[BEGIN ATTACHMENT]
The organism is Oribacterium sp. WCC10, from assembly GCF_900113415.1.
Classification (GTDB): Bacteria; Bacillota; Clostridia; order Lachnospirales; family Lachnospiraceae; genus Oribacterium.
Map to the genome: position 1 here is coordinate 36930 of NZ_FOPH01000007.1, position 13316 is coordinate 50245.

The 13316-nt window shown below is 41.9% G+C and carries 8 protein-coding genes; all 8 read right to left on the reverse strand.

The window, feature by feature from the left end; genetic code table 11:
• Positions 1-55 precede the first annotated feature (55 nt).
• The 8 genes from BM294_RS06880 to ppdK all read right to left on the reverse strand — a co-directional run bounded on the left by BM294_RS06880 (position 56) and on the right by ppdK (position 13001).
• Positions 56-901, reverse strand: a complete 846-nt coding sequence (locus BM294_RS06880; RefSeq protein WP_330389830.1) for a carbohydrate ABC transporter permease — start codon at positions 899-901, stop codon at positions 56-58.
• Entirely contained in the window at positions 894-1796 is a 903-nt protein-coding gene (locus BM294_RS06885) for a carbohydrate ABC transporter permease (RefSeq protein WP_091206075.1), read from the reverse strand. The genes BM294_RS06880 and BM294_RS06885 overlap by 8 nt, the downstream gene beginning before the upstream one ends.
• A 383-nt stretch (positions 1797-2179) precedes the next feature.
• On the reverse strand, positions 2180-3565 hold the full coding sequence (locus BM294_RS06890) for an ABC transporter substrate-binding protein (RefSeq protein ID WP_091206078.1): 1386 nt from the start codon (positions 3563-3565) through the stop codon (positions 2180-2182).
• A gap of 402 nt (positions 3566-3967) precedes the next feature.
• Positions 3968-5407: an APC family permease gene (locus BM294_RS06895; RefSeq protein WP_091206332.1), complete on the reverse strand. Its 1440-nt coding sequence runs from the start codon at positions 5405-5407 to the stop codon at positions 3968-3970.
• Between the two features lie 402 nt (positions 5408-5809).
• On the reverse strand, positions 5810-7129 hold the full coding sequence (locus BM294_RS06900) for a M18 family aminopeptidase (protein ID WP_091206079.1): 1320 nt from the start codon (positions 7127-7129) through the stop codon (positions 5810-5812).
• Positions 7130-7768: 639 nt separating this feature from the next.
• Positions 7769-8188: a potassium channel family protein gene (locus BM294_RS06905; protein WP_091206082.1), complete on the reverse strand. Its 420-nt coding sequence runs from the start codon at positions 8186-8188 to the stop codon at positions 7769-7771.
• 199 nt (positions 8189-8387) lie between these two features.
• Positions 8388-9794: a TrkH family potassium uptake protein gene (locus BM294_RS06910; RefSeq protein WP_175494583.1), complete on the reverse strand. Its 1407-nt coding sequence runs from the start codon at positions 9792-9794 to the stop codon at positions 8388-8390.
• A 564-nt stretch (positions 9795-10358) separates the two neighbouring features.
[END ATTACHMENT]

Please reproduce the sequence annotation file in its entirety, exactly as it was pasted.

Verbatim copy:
The organism is Oribacterium sp. WCC10, from assembly GCF_900113415.1.
Classification (GTDB): Bacteria; Bacillota; Clostridia; order Lachnospirales; family Lachnospiraceae; genus Oribacterium.
Map to the genome: position 1 here is coordinate 36930 of NZ_FOPH01000007.1, position 13316 is coordinate 50245.

The 13316-nt window shown below is 41.9% G+C and carries 8 protein-coding genes; all 8 read right to left on the reverse strand.

The window, feature by feature from the left end; genetic code table 11:
• Positions 1-55 precede the first annotated feature (55 nt).
• The 8 genes from BM294_RS06880 to ppdK all read right to left on the reverse strand — a co-directional run bounded on the left by BM294_RS06880 (position 56) and on the right by ppdK (position 13001).
• Positions 56-901, reverse strand: a complete 846-nt coding sequence (locus BM294_RS06880; RefSeq protein WP_330389830.1) for a carbohydrate ABC transporter permease — start codon at positions 899-901, stop codon at positions 56-58.
• Entirely contained in the window at positions 894-1796 is a 903-nt protein-coding gene (locus BM294_RS06885) for a carbohydrate ABC transporter permease (RefSeq protein WP_091206075.1), read from the reverse strand. The genes BM294_RS06880 and BM294_RS06885 overlap by 8 nt, the downstream gene beginning before the upstream one ends.
• A 383-nt stretch (positions 1797-2179) precedes the next feature.
• On the reverse strand, positions 2180-3565 hold the full coding sequence (locus BM294_RS06890) for an ABC transporter substrate-binding protein (RefSeq protein ID WP_091206078.1): 1386 nt from the start codon (positions 3563-3565) through the stop codon (positions 2180-2182).
• A gap of 402 nt (positions 3566-3967) precedes the next feature.
• Positions 3968-5407: an APC family permease gene (locus BM294_RS06895; RefSeq protein WP_091206332.1), complete on the reverse strand. Its 1440-nt coding sequence runs from the start codon at positions 5405-5407 to the stop codon at positions 3968-3970.
• Between the two features lie 402 nt (positions 5408-5809).
• On the reverse strand, positions 5810-7129 hold the full coding sequence (locus BM294_RS06900) for a M18 family aminopeptidase (protein ID WP_091206079.1): 1320 nt from the start codon (positions 7127-7129) through the stop codon (positions 5810-5812).
• Positions 7130-7768: 639 nt separating this feature from the next.
• Positions 7769-8188: a potassium channel family protein gene (locus BM294_RS06905; protein WP_091206082.1), complete on the reverse strand. Its 420-nt coding sequence runs from the start codon at positions 8186-8188 to the stop codon at positions 7769-7771.
• 199 nt (positions 8189-8387) lie between these two features.
• Positions 8388-9794: a TrkH family potassium uptake protein gene (locus BM294_RS06910; RefSeq protein WP_175494583.1), complete on the reverse strand. Its 1407-nt coding sequence runs from the start codon at positions 9792-9794 to the stop codon at positions 8388-8390.
• A 564-nt stretch (positions 9795-10358) separates the two neighbouring features.